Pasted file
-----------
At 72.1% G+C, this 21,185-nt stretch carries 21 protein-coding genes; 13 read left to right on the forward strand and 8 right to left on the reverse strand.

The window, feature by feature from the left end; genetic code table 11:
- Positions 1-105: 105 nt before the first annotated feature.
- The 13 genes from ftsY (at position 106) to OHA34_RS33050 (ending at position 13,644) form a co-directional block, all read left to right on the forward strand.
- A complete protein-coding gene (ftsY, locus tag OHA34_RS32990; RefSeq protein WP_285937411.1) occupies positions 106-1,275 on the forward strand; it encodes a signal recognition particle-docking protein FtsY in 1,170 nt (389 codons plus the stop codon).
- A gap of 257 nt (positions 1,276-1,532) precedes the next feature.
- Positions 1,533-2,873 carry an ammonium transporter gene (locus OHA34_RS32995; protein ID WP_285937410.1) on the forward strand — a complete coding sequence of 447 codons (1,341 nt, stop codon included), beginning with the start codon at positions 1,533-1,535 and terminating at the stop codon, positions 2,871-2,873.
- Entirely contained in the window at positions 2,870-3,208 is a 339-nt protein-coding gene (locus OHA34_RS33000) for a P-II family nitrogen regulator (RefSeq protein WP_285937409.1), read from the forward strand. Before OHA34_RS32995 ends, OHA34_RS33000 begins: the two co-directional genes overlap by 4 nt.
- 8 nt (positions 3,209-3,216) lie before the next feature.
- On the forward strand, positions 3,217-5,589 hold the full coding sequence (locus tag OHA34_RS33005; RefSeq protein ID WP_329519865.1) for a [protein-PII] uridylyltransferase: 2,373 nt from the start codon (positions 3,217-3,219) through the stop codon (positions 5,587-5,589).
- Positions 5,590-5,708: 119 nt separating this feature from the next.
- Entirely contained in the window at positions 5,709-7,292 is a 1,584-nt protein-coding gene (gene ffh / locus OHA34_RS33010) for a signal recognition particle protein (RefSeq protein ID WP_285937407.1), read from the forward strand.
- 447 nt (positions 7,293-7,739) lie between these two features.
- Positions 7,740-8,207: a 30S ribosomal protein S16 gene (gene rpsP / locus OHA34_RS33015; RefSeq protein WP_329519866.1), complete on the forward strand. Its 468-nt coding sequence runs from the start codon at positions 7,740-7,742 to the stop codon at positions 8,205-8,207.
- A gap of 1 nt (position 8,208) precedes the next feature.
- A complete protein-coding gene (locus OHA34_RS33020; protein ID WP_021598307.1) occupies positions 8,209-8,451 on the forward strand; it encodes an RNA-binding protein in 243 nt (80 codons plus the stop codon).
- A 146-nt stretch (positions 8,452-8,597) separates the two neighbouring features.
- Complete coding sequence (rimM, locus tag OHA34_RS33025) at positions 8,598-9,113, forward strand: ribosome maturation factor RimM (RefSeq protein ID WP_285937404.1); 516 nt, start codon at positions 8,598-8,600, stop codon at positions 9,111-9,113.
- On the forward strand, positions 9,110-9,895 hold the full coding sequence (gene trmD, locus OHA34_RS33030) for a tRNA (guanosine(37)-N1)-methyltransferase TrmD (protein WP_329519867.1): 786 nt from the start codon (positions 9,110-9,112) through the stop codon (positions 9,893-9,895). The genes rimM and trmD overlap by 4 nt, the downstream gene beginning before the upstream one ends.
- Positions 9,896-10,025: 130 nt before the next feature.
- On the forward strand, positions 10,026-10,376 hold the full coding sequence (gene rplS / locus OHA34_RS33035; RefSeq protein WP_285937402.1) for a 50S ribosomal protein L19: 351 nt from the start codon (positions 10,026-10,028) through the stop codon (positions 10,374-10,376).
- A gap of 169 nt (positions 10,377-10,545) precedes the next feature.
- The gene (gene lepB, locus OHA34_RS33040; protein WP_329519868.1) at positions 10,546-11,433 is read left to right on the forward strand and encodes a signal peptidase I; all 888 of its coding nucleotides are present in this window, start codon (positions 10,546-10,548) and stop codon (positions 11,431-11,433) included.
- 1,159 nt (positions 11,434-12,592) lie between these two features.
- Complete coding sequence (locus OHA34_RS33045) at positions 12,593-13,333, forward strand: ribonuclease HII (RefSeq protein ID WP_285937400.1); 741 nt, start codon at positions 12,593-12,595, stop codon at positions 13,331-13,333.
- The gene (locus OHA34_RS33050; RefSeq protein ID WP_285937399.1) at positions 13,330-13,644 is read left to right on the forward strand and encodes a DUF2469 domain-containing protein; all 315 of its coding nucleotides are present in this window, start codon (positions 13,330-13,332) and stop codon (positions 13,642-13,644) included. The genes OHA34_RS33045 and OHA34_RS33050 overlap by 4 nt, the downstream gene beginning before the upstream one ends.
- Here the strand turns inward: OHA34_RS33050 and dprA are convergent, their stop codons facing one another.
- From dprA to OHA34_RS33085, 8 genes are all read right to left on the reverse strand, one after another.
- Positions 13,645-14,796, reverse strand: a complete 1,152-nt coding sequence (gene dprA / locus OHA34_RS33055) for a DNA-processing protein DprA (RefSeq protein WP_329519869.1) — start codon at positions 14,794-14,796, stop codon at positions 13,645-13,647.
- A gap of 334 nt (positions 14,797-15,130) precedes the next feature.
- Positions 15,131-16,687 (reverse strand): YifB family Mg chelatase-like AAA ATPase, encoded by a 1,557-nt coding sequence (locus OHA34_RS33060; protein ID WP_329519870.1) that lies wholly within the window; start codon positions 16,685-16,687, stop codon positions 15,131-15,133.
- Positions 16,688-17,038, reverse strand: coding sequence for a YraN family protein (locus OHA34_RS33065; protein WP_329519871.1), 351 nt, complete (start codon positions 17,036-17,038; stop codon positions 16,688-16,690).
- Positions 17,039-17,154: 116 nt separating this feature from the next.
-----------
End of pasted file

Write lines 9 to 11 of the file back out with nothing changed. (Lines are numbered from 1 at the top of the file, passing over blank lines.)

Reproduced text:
- 8 nt (positions 3,209-3,216) lie before the next feature.
- On the forward strand, positions 3,217-5,589 hold the full coding sequence (locus tag OHA34_RS33005; RefSeq protein ID WP_329519865.1) for a [protein-PII] uridylyltransferase: 2,373 nt from the start codon (positions 3,217-3,219) through the stop codon (positions 5,587-5,589).
- Positions 5,590-5,708: 119 nt separating this feature from the next.